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Original Research: PLEURAL DISEASE |

Comparison of Pleural Fluid N-Terminal Pro-Brain Natriuretic Peptide and Brain Natriuretic-32 Peptide Levels

Ann C. Long, MD; Hollis R. O’Neal, Jr, MD; Suiwei Peng, MD; Kirk B. Lane, PhD; Richard W. Light, MD, FCCP
Author and Funding Information

From the Department of Internal Medicine (Dr Long), Louisiana State University, Baton Rouge, LA; and the Division of Allergy, Pulmonary, and Critical Care Medicine (Drs O’Neal, Peng, Lane, and Light), Department of Medicine, Vanderbilt University, Nashville, TN.

Correspondence to: Ann C. Long, MD, Department of Internal Medicine, Louisiana State University, Earl K. Long Medical Center, 5825 Airline Hwy, Baton Rouge, LA, 70805; e-mail: along2@lsuhsc.edu


Funding/Support: This work was supported by the National Institutes of Health [Grant HL087738, Clinical and Transitional Research Training Grant]; and the Baton Rouge Area Foundation.

Reproduction of this article is prohibited without written permission from the American College of Chest Physicians (www.chestpubs.org/site/misc/reprints.xhtml).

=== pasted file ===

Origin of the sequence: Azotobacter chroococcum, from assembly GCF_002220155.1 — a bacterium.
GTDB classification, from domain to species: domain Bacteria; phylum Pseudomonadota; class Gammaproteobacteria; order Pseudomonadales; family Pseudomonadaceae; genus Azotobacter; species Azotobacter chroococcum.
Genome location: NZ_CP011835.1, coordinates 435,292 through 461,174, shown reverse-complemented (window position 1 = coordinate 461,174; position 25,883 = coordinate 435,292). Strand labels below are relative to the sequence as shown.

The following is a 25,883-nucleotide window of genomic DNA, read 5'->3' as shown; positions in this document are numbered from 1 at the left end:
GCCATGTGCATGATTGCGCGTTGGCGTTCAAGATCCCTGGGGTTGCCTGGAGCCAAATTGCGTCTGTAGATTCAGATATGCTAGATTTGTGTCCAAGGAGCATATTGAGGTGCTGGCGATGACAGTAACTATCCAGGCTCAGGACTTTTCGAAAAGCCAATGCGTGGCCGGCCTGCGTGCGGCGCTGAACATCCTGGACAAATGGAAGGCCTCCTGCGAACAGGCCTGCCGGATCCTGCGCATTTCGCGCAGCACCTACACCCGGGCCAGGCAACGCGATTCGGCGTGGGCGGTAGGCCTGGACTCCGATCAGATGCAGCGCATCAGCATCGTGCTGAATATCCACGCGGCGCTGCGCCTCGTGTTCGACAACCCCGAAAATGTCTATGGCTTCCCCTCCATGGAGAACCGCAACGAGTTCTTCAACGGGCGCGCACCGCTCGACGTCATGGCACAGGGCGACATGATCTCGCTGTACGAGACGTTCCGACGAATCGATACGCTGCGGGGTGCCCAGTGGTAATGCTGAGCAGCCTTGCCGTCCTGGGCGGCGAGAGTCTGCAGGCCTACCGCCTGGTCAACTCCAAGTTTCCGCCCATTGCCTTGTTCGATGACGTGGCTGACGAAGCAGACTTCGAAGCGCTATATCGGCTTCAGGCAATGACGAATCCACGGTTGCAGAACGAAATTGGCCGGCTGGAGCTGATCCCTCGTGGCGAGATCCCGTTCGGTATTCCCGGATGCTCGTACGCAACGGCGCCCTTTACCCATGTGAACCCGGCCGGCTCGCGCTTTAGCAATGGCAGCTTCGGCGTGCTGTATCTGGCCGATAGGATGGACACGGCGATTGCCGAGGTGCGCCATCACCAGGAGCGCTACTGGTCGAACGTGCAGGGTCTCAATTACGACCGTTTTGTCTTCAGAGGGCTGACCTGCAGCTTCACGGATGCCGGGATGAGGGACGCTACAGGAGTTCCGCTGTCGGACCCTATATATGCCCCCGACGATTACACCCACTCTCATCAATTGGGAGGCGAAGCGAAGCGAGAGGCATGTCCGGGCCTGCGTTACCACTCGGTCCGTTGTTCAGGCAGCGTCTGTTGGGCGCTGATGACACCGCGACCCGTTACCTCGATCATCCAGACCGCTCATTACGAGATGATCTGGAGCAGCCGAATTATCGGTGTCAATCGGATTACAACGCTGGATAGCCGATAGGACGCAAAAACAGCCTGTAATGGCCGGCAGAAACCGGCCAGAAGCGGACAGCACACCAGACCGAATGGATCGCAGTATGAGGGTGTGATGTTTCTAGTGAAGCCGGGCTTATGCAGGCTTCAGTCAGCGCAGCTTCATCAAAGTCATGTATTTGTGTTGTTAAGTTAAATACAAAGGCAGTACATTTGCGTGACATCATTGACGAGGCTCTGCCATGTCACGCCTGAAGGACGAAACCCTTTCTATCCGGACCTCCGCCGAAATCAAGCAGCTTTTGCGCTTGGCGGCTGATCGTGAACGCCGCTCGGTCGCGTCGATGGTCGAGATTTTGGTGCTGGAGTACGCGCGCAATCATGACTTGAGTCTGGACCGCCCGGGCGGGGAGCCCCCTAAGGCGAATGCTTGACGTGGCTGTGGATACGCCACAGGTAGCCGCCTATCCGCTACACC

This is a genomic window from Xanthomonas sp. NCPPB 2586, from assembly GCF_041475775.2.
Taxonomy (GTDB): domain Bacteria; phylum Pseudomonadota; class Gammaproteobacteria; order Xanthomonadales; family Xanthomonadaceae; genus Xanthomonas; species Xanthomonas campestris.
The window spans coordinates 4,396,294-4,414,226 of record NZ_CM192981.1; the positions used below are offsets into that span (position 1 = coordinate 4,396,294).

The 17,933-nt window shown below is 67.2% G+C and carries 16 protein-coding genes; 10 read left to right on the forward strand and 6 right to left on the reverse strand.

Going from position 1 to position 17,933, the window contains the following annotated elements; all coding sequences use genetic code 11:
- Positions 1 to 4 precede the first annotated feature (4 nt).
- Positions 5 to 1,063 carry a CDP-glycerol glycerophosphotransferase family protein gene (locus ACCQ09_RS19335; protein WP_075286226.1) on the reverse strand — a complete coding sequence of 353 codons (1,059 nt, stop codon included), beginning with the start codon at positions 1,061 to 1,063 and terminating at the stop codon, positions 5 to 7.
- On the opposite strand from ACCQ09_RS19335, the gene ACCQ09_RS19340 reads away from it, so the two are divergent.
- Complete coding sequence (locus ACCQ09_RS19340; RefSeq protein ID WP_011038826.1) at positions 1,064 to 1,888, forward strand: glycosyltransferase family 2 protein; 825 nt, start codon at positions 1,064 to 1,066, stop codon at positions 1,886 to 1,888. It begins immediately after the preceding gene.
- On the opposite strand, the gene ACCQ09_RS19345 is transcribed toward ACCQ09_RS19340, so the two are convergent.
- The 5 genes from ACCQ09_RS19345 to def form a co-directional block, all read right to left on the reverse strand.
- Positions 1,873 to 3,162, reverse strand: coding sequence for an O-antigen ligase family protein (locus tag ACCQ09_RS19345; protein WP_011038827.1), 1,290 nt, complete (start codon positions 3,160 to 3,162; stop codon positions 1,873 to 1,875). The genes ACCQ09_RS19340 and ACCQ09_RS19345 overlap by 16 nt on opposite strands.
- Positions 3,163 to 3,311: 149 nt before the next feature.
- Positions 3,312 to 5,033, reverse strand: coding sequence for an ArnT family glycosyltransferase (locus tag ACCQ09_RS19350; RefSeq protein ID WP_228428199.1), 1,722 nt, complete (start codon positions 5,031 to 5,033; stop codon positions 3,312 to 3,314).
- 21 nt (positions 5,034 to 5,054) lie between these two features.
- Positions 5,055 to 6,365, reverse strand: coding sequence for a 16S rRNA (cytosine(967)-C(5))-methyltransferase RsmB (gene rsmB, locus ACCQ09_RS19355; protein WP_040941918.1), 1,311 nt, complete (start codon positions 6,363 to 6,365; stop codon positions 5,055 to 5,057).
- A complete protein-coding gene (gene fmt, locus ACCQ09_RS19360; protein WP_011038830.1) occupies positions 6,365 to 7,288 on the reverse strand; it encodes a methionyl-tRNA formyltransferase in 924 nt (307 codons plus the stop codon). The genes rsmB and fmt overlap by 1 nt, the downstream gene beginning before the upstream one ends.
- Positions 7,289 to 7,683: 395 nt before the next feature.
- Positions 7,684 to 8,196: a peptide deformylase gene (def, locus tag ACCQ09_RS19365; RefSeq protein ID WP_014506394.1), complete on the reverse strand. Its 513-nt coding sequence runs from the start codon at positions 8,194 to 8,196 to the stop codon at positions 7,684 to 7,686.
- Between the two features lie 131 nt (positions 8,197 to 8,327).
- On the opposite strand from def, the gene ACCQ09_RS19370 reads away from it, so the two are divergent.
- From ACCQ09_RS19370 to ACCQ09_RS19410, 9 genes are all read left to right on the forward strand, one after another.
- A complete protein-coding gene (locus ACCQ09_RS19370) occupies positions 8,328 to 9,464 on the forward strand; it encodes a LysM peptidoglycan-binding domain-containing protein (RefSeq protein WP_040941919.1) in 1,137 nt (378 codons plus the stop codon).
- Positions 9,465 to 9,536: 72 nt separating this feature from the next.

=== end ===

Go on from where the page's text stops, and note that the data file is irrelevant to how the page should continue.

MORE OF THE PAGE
© 2010 American College of Chest Physicians


Chest. 2010;137(6):1369-1374. doi:10.1378/chest.09-2193
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Background:  Current evidence indicates that measurement of pleural fluid N-terminal pro-brain natriuretic peptide (NT-proBNP) levels can aid in distinguishing pleural effusions of cardiac origin from those of noncardiac origin. To date, only one study, to our knowledge, has described simultaneous measurement of pleural fluid brain natriuretic-32 peptide (BNP) and NT-proBNP. The purpose of the present study was to determine pleural fluid BNP and NT-proBNP levels and analyze the relationship between these two measurements. We hypothesized that there would be a positive correlation between pleural fluid NT-proBNP and BNP, whereas NT-proBNP levels would be higher than BNP levels.

Methods:  Levels of pleural fluid NT-proBNP and BNP were measured by enzyme immunoassay in a total of 80 patients: 20 with congestive heart failure, 20 status post-coronary artery bypass graft, 20 with carcinoma, and 20 with pneumonia.

Results:  Comparison of NT-proBNP and BNP concentrations using the Spearman method of statistical analysis revealed a correlation coefficient of 0.572, P < .001. Evaluation of the diagnostic accuracy of BNP and NT-proBNP in patients with pleural effusions of cardiac origin demonstrated an area under the receiver operating characteristic curve of 0.700 (95% CI, 0.569-0.831) and 0.835 (95% CI, 0.721-0.949), respectively.

Conclusions:  Although levels of pleural fluid BNP have a statistically significant correlation with those of NT-proBNP, this relationship only explains 32% of the variance in NT-proBNP levels. Furthermore, when compared with BNP, NT-proBNP is a more accurate diagnostic aid in the evaluation of pleural effusions of cardiac origin.

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